by Lisa J.
Living with VHL can be like a roller coaster with peaks and valleys of stress. I am 47 and was diagnosed with VHL almost 30 years ago. I have developed a variety of coping mechanisms to deal with the stress that comes and goes. One of the most useful and versatile strategies or techniques I have is yoga. For me, it is one of the most flexible and useful tools I have that can be applied to almost any situation, VHL-related or otherwise.
For example, today I was at an end-of-year breakfast for my son. We were sitting in the cafeteria and it was pretty much total chaos. My husband needed to leave to go to work, and my friend, who was driving me home, was not yet available to leave. I found myself sitting and waiting, with no one to talk to and, oh yeah, I am blind. So I realized that I was focusing on my breathing and keeping myself calm and centered with the chaos of all of the 200+ children and families swirling around me. It might have been a very stressful and anxiety-inducing situation. Finding my center and focusing on my breathing helps me keep calm. I find I use yoga all the time. Especially before procedures like eye injections or when trapped in the MRI machine. I once heard a yoga instructor describe that one of the benefits of doing yoga is learning to feel comfortable in an uncomfortable situation. And it’s true.
I recently started a new yoga class in which the teacher focuses a great deal on each posture and proper alignment. The movements can be so subtle, and really affects the posture as a whole.
In fact, in making these very slight minor movements, it’s almost an intimate experience in your own body. I think people with VHL become very attuned to their bodies and the small changes that happen.
Some of the things I like best about yoga is you can do it anywhere without any props. It’s true you can have a yoga mat, a bolster, blocks, straps, etc. But you don’t need to have them. Really you only need yourself.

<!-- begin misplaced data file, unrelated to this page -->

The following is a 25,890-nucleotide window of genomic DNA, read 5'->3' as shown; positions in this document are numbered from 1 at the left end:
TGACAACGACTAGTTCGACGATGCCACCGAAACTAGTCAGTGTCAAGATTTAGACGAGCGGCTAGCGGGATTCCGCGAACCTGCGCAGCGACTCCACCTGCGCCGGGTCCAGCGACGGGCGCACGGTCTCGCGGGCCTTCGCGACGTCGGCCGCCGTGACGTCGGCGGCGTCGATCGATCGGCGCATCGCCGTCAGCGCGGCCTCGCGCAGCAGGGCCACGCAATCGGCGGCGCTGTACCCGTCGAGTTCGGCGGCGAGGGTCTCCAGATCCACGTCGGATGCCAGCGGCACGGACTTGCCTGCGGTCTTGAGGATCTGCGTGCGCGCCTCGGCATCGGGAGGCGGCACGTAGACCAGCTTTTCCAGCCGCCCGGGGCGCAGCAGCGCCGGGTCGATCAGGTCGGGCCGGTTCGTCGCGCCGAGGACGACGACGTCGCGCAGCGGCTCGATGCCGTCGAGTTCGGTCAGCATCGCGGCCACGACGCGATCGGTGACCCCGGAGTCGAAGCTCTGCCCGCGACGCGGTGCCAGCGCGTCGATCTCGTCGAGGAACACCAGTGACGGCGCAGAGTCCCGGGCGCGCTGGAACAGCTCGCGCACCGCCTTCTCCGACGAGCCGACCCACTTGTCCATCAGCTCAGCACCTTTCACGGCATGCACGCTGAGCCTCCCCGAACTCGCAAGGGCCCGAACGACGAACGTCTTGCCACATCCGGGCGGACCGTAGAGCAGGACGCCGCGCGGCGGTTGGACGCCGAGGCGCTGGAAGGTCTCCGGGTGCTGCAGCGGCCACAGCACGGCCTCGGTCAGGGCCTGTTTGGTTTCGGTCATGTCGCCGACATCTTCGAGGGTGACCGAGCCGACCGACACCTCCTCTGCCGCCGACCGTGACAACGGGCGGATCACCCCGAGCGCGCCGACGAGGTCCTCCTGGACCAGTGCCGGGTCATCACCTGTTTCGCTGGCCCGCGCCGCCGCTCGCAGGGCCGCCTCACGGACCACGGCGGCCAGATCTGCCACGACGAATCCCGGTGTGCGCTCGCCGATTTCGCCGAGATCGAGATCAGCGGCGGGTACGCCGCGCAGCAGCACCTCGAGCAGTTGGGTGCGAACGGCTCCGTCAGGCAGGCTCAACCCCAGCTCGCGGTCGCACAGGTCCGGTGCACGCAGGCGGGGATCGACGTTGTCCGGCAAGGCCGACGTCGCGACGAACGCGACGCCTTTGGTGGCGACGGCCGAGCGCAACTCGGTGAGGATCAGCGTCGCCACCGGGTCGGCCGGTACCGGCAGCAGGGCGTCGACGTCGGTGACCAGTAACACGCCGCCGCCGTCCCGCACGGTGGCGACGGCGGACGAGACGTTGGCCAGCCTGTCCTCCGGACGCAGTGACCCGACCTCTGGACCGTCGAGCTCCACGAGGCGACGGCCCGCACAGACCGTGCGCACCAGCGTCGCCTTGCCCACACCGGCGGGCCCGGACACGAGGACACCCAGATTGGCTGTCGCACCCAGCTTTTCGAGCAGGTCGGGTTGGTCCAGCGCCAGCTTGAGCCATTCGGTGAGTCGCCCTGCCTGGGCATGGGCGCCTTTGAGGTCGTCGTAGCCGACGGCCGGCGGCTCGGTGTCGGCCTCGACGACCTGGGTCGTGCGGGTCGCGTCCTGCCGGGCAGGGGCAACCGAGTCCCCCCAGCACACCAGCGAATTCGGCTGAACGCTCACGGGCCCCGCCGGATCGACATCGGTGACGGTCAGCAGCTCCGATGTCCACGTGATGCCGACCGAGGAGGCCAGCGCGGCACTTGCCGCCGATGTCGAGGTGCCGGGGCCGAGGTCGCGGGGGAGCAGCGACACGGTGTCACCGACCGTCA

There are so many different kinds of yoga. Some focus on holding postures for a longer period of time, some have more of a flow to them. Some focus on specific breathing patterns or detail posture and alignment. You can find yoga that you do in the extreme heat, on the beach, or while sitting in a chair. There is even yoga in the pool. Basically, there is something for everyone! I have found that as long as the ability level matches you, it is often the teacher that makes the experience. So if you try a class and it is not for you, don’t give up. Try a different type, or a different teacher, and see if that helps.
I would like to say that I practice yoga daily. In truth, I have always wanted to, but have not managed to put it into practice. A while ago I realized it was not very “yoga-like” to beat myself up while I lay in bed instead of getting up and doing my yoga routine. So I stopped. Now I do yoga when I am in class, and when the mood strikes me. However, I use the breath patterns and the mindfulness and the observation of what my body is doing many times during every day. Yoga has taught me to try and stay in the present and that the only thing I have any control over is my reaction to things. Yoga has helped me learn how to free up my mind and detach from a situation in order to have a better perspective and observation of the situation before I react. I am still working on that one!
My favorite kind of yoga has a spiritual connection with it. It also utilizes chanting and breath work to help the mind stay focused on the class and away from the grocery shopping list! I have used the music and chanting from class before surgeries to help my mind stay focused and calm. It’s funny because I was pretty sure I was going to hate the class and I really do not like to sing in public. But there is something about the chanting with other people that builds energy and connection that is quite powerful. And when I am stressed, the music and the chanting is very familiar and comforting. I know some of my friends get similar comfort from reciting prayers. The sound becomes a meditation.
You should always check with your doctor before beginning any exercise routine, but there really is a yoga class for everyone, no matter what your ability level. You can find yoga in gyms, community centers, church basements, private homes, yoga studios, and many other locations. I hope you consider adding this fun, relaxing, stress-beating technique to your toolbox. I think there is a misconception that yoga classes involve people twisting themselves into pretzels.
Yoga should never ever hurt. It may feel uncomfortable and it may stretch your comfort level, but it should never hurt.It is not a competition. Even when I could see, I often did my yoga classes with my eyes closed. It is really about you and where you are today.
I often feel taller, longer and leaner after yoga class. Yoga stretches you and allows for room inside you. Room for new ideas, room for calm thoughts, room for new perspectives.
And at the end of the yoga class, you get to reap the benefits of your hard work. My favorite posture is shavasana, which is all about relaxation and absorbing all the energy and feeling your muscles tingle and knowing that you showed up. For yourself.
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